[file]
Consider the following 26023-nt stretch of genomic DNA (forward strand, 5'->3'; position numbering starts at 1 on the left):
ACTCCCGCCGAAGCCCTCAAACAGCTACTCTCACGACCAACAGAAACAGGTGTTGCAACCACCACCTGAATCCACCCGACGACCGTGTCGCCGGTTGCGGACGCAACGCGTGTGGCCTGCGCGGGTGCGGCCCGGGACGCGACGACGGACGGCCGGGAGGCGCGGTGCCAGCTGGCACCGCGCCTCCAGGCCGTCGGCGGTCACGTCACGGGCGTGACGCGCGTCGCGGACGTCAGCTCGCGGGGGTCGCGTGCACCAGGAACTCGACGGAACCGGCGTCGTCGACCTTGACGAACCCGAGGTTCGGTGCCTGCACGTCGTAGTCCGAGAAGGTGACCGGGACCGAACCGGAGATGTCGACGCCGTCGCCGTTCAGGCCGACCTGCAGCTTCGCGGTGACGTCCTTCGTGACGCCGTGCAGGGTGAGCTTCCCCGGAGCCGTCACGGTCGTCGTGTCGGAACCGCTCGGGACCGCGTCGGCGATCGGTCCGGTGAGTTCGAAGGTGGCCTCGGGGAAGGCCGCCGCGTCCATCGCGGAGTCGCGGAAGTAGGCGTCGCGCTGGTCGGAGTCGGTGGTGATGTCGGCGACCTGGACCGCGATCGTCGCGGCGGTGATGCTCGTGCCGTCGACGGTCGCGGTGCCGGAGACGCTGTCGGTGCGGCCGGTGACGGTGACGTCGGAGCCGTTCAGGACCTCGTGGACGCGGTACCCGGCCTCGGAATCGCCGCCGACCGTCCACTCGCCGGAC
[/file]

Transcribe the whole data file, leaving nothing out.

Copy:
Consider the following 26023-nt stretch of genomic DNA (forward strand, 5'->3'; position numbering starts at 1 on the left):
ACTCCCGCCGAAGCCCTCAAACAGCTACTCTCACGACCAACAGAAACAGGTGTTGCAACCACCACCTGAATCCACCCGACGACCGTGTCGCCGGTTGCGGACGCAACGCGTGTGGCCTGCGCGGGTGCGGCCCGGGACGCGACGACGGACGGCCGGGAGGCGCGGTGCCAGCTGGCACCGCGCCTCCAGGCCGTCGGCGGTCACGTCACGGGCGTGACGCGCGTCGCGGACGTCAGCTCGCGGGGGTCGCGTGCACCAGGAACTCGACGGAACCGGCGTCGTCGACCTTGACGAACCCGAGGTTCGGTGCCTGCACGTCGTAGTCCGAGAAGGTGACCGGGACCGAACCGGAGATGTCGACGCCGTCGCCGTTCAGGCCGACCTGCAGCTTCGCGGTGACGTCCTTCGTGACGCCGTGCAGGGTGAGCTTCCCCGGAGCCGTCACGGTCGTCGTGTCGGAACCGCTCGGGACCGCGTCGGCGATCGGTCCGGTGAGTTCGAAGGTGGCCTCGGGGAAGGCCGCCGCGTCCATCGCGGAGTCGCGGAAGTAGGCGTCGCGCTGGTCGGAGTCGGTGGTGATGTCGGCGACCTGGACCGCGATCGTCGCGGCGGTGATGCTCGTGCCGTCGACGGTCGCGGTGCCGGAGACGCTGTCGGTGCGGCCGGTGACGGTGACGTCGGAGCCGTTCAGGACCTCGTGGACGCGGTACCCGGCCTCGGAATCGCCGCCGACCGTCCACTCGCCGGAC